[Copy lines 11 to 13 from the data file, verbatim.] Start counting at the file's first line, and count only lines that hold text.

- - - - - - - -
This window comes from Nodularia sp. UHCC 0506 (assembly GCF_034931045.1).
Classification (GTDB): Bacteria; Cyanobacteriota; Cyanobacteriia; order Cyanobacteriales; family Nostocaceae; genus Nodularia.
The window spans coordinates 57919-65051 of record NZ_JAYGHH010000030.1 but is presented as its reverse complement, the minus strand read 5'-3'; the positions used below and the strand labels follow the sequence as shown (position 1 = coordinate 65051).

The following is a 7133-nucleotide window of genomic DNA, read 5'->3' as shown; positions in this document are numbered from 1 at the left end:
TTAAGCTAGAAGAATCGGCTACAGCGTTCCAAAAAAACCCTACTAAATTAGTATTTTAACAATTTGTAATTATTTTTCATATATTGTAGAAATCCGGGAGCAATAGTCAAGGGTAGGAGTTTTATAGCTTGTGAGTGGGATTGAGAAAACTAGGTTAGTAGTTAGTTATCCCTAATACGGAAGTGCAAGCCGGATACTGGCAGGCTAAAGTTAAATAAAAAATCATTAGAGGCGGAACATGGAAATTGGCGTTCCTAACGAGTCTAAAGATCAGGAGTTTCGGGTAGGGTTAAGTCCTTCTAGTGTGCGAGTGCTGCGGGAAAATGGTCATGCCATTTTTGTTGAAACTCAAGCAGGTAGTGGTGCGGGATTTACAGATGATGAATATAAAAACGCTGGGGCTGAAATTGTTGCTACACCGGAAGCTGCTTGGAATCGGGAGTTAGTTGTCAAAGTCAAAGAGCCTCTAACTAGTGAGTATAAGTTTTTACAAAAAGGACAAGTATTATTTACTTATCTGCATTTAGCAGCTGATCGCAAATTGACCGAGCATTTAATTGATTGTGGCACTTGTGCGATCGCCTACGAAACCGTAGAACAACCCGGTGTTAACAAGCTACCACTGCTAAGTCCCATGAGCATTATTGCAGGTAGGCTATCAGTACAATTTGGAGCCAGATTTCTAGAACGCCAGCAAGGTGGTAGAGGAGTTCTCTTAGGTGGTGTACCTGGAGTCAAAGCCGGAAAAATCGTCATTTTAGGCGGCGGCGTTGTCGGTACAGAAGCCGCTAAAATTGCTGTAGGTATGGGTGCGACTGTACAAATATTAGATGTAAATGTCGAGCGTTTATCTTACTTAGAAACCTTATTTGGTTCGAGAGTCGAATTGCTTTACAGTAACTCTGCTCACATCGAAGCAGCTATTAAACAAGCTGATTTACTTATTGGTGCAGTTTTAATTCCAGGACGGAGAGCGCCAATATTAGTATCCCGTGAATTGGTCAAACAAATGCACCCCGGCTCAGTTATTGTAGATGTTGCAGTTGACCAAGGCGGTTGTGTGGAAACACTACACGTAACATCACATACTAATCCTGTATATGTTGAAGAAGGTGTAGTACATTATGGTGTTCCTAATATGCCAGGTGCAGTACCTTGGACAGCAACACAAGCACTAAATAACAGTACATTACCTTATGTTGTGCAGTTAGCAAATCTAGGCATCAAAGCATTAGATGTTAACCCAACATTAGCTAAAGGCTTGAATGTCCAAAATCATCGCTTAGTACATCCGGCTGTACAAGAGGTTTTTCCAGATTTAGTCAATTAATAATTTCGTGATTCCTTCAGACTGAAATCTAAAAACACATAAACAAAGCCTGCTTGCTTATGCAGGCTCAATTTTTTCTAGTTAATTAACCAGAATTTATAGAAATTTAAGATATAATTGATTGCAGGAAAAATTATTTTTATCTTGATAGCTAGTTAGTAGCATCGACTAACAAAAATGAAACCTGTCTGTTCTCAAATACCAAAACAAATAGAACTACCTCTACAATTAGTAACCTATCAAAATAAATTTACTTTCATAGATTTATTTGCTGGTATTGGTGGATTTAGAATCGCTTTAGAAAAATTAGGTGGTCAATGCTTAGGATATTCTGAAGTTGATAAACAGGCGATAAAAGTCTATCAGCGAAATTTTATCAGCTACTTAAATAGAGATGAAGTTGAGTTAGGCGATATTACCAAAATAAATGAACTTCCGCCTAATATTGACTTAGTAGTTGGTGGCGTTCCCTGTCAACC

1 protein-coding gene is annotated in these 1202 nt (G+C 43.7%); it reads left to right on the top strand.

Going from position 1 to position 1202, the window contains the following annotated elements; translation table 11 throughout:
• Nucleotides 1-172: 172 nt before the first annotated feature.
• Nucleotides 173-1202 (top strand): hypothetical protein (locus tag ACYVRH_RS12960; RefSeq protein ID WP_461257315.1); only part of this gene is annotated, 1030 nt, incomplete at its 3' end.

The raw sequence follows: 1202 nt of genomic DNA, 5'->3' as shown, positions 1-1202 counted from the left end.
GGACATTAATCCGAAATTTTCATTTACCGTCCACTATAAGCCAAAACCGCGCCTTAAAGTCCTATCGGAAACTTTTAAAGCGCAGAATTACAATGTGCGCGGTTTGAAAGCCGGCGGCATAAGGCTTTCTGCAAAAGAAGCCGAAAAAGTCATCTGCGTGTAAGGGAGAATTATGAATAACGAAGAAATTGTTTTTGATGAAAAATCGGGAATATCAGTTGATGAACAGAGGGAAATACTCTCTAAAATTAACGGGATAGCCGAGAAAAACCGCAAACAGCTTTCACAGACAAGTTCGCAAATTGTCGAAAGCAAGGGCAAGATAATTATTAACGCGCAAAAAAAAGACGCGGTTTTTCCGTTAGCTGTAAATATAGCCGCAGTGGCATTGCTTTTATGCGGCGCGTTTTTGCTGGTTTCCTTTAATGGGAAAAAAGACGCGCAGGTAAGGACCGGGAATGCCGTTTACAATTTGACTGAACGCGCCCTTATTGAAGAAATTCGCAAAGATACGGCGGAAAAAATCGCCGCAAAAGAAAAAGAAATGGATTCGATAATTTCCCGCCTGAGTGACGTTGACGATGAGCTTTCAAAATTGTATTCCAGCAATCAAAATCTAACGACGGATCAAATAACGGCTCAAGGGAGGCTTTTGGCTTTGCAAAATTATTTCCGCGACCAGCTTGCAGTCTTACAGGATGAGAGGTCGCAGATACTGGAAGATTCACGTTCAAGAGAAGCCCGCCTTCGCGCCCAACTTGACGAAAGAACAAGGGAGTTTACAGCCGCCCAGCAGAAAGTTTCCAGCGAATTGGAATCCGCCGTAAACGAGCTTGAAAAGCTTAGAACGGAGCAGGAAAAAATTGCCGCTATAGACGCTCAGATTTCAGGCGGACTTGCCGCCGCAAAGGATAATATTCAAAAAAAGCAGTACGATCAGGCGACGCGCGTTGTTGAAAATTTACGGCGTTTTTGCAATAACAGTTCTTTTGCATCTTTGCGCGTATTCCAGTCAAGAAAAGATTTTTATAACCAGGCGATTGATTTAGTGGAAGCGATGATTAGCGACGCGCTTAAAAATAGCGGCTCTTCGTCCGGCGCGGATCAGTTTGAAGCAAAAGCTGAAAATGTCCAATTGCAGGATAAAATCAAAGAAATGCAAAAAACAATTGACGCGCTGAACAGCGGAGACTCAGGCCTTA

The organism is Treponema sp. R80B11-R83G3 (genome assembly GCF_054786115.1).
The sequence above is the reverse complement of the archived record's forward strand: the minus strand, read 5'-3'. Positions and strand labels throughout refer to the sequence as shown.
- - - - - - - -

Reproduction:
GGACATTAATCCGAAATTTTCATTTACCGTCCACTATAAGCCAAAACCGCGCCTTAAAGTCCTATCGGAAACTTTTAAAGCGCAGAATTACAATGTGCGCGGTTTGAAAGCCGGCGGCATAAGGCTTTCTGCAAAAGAAGCCGAAAAAGTCATCTGCGTGTAAGGGAGAATTATGAATAACGAAGAAATTGTTTTTGATGAAAAATCGGGAATATCAGTTGATGAACAGAGGGAAATACTCTCTAAAATTAACGGGATAGCCGAGAAAAACCGCAAACAGCTTTCACAGACAAGTTCGCAAATTGTCGAAAGCAAGGGCAAGATAATTATTAACGCGCAAAAAAAAGACGCGGTTTTTCCGTTAGCTGTAAATATAGCCGCAGTGGCATTGCTTTTATGCGGCGCGTTTTTGCTGGTTTCCTTTAATGGGAAAAAAGACGCGCAGGTAAGGACCGGGAATGCCGTTTACAATTTGACTGAACGCGCCCTTATTGAAGAAATTCGCAAAGATACGGCGGAAAAAATCGCCGCAAAAGAAAAAGAAATGGATTCGATAATTTCCCGCCTGAGTGACGTTGACGATGAGCTTTCAAAATTGTATTCCAGCAATCAAAATCTAACGACGGATCAAATAACGGCTCAAGGGAGGCTTTTGGCTTTGCAAAATTATTTCCGCGACCAGCTTGCAGTCTTACAGGATGAGAGGTCGCAGATACTGGAAGATTCACGTTCAAGAGAAGCCCGCCTTCGCGCCCAACTTGACGAAAGAACAAGGGAGTTTACAGCCGCCCAGCAGAAAGTTTCCAGCGAATTGGAATCCGCCGTAAACGAGCTTGAAAAGCTTAGAACGGAGCAGGAAAAAATTGCCGCTATAGACGCTCAGATTTCAGGCGGACTTGCCGCCGCAAAGGATAATATTCAAAAAAAGCAGTACGATCAGGCGACGCGCGTTGTTGAAAATTTACGGCGTTTTTGCAATAACAGTTCTTTTGCATCTTTGCGCGTATTCCAGTCAAGAAAAGATTTTTATAACCAGGCGATTGATTTAGTGGAAGCGATGATTAGCGACGCGCTTAAAAATAGCGGCTCTTCGTCCGGCGCGGATCAGTTTGAAGCAAAAGCTGAAAATGTCCAATTGCAGGATAAAATCAAAGAAATGCAAAAAACAATTGACGCGCTGAACAGCGGAGACTCAGGCCTTA

The organism is Treponema sp. R80B11-R83G3 (genome assembly GCF_054786115.1).
The sequence above is the reverse complement of the archived record's forward strand: the minus strand, read 5'-3'. Positions and strand labels throughout refer to the sequence as shown.